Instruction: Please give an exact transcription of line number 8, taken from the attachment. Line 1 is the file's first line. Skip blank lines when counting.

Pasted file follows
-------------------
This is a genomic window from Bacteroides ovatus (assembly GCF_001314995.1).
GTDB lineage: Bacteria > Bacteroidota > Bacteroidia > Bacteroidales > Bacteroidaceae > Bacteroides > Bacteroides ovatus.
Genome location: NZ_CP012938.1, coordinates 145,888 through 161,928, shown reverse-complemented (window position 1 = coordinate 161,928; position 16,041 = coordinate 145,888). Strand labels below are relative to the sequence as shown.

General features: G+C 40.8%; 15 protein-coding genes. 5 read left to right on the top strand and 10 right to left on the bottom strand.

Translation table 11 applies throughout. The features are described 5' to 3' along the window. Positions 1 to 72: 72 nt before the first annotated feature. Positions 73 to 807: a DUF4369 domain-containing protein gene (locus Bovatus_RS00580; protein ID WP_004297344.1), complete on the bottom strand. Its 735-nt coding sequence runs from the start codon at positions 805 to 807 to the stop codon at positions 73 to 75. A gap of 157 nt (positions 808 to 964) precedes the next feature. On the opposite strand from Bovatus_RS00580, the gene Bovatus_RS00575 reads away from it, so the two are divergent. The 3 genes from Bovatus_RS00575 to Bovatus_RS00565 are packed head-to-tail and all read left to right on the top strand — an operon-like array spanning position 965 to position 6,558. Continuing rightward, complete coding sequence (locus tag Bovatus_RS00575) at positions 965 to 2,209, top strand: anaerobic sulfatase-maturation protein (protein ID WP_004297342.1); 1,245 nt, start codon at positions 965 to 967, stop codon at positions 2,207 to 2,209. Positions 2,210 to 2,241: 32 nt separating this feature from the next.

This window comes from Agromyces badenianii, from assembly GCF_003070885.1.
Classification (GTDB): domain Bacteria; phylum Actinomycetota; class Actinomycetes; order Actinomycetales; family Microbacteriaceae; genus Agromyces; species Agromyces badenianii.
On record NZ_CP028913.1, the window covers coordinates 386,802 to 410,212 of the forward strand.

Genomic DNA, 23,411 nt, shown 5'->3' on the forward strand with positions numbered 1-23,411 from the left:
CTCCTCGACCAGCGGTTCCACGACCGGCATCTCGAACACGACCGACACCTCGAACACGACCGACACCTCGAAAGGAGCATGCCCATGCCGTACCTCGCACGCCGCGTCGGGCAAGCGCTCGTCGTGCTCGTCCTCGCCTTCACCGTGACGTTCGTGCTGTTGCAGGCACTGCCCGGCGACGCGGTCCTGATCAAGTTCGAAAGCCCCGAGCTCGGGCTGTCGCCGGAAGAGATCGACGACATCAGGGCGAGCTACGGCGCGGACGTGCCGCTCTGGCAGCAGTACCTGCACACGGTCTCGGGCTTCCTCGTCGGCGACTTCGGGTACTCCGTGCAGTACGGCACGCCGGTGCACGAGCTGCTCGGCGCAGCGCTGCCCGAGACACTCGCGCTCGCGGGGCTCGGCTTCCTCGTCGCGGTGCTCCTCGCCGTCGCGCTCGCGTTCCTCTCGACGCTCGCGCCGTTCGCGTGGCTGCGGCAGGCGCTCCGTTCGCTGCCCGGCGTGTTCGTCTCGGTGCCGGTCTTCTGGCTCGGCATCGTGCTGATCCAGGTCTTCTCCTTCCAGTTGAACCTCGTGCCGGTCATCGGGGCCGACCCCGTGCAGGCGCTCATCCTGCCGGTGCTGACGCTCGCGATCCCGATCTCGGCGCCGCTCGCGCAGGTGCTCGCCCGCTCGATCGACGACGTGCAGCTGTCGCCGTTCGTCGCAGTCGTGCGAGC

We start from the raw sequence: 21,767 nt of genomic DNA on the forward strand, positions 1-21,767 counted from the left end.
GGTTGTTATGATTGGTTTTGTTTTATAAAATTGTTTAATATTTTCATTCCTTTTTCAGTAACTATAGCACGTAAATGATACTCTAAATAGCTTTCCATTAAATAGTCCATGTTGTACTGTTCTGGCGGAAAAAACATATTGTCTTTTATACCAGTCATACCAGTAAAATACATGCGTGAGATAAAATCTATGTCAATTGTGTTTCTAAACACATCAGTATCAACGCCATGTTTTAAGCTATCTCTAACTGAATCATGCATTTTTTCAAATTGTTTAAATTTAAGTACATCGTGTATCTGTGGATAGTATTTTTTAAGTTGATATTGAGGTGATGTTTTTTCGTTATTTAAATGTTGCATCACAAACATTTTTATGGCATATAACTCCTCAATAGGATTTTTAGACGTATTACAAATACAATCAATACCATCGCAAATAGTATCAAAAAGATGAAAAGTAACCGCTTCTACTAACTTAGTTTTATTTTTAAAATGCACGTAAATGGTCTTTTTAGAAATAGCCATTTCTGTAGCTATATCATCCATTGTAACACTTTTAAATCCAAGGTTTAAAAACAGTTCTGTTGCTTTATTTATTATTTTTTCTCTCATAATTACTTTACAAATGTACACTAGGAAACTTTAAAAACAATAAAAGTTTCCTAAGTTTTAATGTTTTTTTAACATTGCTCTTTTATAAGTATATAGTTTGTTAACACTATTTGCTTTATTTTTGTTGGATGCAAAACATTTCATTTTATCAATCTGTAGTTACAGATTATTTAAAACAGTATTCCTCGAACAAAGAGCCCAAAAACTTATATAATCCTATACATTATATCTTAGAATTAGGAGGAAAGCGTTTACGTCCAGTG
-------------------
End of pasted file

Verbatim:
On record NZ_CP028913.1, the window covers coordinates 386,802 to 410,212 of the forward strand.